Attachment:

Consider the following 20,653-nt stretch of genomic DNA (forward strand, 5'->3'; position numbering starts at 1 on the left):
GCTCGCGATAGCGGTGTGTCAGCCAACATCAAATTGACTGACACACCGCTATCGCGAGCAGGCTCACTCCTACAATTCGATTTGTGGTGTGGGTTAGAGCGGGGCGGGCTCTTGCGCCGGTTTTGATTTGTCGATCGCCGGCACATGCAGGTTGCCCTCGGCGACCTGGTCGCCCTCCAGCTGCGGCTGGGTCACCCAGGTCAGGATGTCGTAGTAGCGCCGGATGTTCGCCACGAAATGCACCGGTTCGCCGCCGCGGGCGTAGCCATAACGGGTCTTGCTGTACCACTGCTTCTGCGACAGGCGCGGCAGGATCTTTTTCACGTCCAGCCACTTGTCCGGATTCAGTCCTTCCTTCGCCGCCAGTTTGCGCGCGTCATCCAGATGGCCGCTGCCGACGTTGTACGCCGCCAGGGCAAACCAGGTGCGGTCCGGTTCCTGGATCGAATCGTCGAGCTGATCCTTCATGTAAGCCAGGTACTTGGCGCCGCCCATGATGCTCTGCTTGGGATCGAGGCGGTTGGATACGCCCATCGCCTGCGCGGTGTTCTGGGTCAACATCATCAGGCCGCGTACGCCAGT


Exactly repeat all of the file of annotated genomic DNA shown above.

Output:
Consider the following 20,653-nt stretch of genomic DNA (forward strand, 5'->3'; position numbering starts at 1 on the left):
GCTCGCGATAGCGGTGTGTCAGCCAACATCAAATTGACTGACACACCGCTATCGCGAGCAGGCTCACTCCTACAATTCGATTTGTGGTGTGGGTTAGAGCGGGGCGGGCTCTTGCGCCGGTTTTGATTTGTCGATCGCCGGCACATGCAGGTTGCCCTCGGCGACCTGGTCGCCCTCCAGCTGCGGCTGGGTCACCCAGGTCAGGATGTCGTAGTAGCGCCGGATGTTCGCCACGAAATGCACCGGTTCGCCGCCGCGGGCGTAGCCATAACGGGTCTTGCTGTACCACTGCTTCTGCGACAGGCGCGGCAGGATCTTTTTCACGTCCAGCCACTTGTCCGGATTCAGTCCTTCCTTCGCCGCCAGTTTGCGCGCGTCATCCAGATGGCCGCTGCCGACGTTGTACGCCGCCAGGGCAAACCAGGTGCGGTCCGGTTCCTGGATCGAATCGTCGAGCTGATCCTTCATGTAAGCCAGGTACTTGGCGCCGCCCATGATGCTCTGCTTGGGATCGAGGCGGTTGGATACGCCCATCGCCTGCGCGGTGTTCTGGGTCAACATCATCAGGCCGCGTACGCCAGT